As a mom to three children, Jessica Alba knows what it's like to fail. Like any mother trying to make her way through the highs and lows of parenting, Alba has learned how to embrace her mistakes and, instead of dwell on them, use them to succeed. And not only has this mindset helped her parent three children, but it's helped her grow her business, The Honest Company. So as Alba focuses on her children and a new line of fall diapers, she is ready to remind herself that the literal and figurative sh*t in all of our lives really, and truly, isn't all that bad.
"I try to be open as a parent and as a friend," Alba tells Romper via phone. "And I certainly try to get feedback as a wife through my husband on how to say things better and do things better." Alba says that the same applies to her company, and at The Honest Company they're "constantly trying to improve our product, our services, everything we do." But unlike her scheduled quarterly meetings at her company, where everyone sits down to discuss areas to improve their organic and aesthetically-appealing products, feedback as a parent is more "learn as you go."
"You either got what you needed for your kid or you don't," Alba says. "And when you try hard and you don't I think you just kind of have to learn from that experience." Alba admits that some days she feels productive and successful, and some day she doesn't. But seeing how her kids, Honor (10), Haven (7), and Hayes (8 months), react to her parenting lets her know what works well and what doesn't. In other words, she has a boardroom at home and a boardroom at the office.
Working moms are the primary or sole earners for an estimated 40 percent of households in the United States, according to the U.S. Department of Labor. In other words, Alba isn't alone, and she knows it. Which is why she's willing to be open and honest about what works at home and in the office, and what doesn't. Embracing her mistakes is learning to use them to her advantage have undoubtedly made her a better mom, a better businesswoman, and a better role model for other working moms who are often persuaded to keep their perceived "failures" to themselves."
"I feel like the one thing being a mom did for me, and maybe that's different for other people, is I stopped caring so much about what other people thing," Alba says. "I used to care so much about other people's opinions of me." Instead of focusing on unhelpful, and often hurtful, criticism, Alba focuses on constructive feedback and her own trial and error to figure out how she can be a better friend, a better wife, a better daughter, and a better mom. "It's important to not give haters too much of your mental space or let them affect your feelings," she says. "Of course I get my feelings hurt and stuff, but I just try not to care too much or read into it."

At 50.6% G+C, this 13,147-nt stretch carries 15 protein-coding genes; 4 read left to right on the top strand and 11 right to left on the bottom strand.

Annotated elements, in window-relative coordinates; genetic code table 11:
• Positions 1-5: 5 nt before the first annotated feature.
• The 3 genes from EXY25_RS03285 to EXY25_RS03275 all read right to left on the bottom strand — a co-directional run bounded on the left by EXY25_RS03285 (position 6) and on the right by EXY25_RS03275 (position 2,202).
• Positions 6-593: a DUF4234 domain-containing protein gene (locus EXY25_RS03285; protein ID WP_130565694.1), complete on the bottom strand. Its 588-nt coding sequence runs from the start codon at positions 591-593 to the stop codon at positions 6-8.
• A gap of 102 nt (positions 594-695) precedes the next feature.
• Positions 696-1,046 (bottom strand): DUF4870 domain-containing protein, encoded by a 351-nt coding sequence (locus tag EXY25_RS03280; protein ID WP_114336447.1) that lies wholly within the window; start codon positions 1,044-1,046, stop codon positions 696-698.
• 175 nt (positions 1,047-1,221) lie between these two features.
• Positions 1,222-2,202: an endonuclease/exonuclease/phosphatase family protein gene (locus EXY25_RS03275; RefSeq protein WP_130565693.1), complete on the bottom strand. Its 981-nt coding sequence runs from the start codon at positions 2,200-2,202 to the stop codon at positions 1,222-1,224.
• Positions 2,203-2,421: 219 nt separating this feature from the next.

For Alba, the most daunting "trial and error" moments came when she was a brand new mom. "I think the most daunting is going from zero kids to one kid," she says. "That's the first time you realize there's someone that exists that wouldn't exist if it weren't for you. Your heart is beating outside of your body and walking around, and doesn't really know how to do things, and you have to teach them the best you can in your own opinion." And in those moments, especially early on, Alba admits that the love you have for your child can feel a little one-sided. A newborn can't really give his or her parents any "feedback," which is precisely why embracing your mistakes, and your successes, is so important.
Going from one to two, and then two to three, kids wasn't a walk in the park, of course, and Alba admits it took a while to learn about each one of her children and their unique needs. "They're very different," she says, "so what works for one kid and what's meaningful for one kid isn't necessarily meaningful for the other. And trying to figure out their nuances, you know, that's a whole thing."
That time Alba has spent recognizing and honoring the uniqueness of each child has paid off, though, at home and at the office. The new fall line of The Honest Company's diapers have a variety of designs that parents can choose from, essentially customizing their baby's diaper selection. "As a modern mom I wanted to think of my diapers as more of a fashion item, you know? And sometimes your baby's just in that diaper and they look so cute," Alba says. "So it's nice to be able to have that fashion edge to our diaper, and parents are really loving it. Our new fall patterns are out now, and they're so sweet." And on top of looking great, the diapers are hypoallergenic and made without chlorine processing and additives (like fragrances, lotions, and latex).
At the end of any trial and error process, of course, comes the chance to enjoy the spoils. Not only is Alba loving her company's new line of newly-launched diapers, but she's loving the time she can spend at home with her family of five. "Adding a third [kid] into the mix has actually brought our family together in a real cool way," Alba says. "The girls love it. It's like having a real life baby doll, and they just love it. And Cash and I like having someone who isn't talking back and being a pain but is just, like, easy. You know, he really just wants to eat and sleep; he wants you to stare at him, hold him, and cuddle him. It's awesome."
Hey, being a working mom doesn't mean you need to listen to constructive criticism and feedback all the time. Sometimes, a cuddly, quiet baby will do the trick.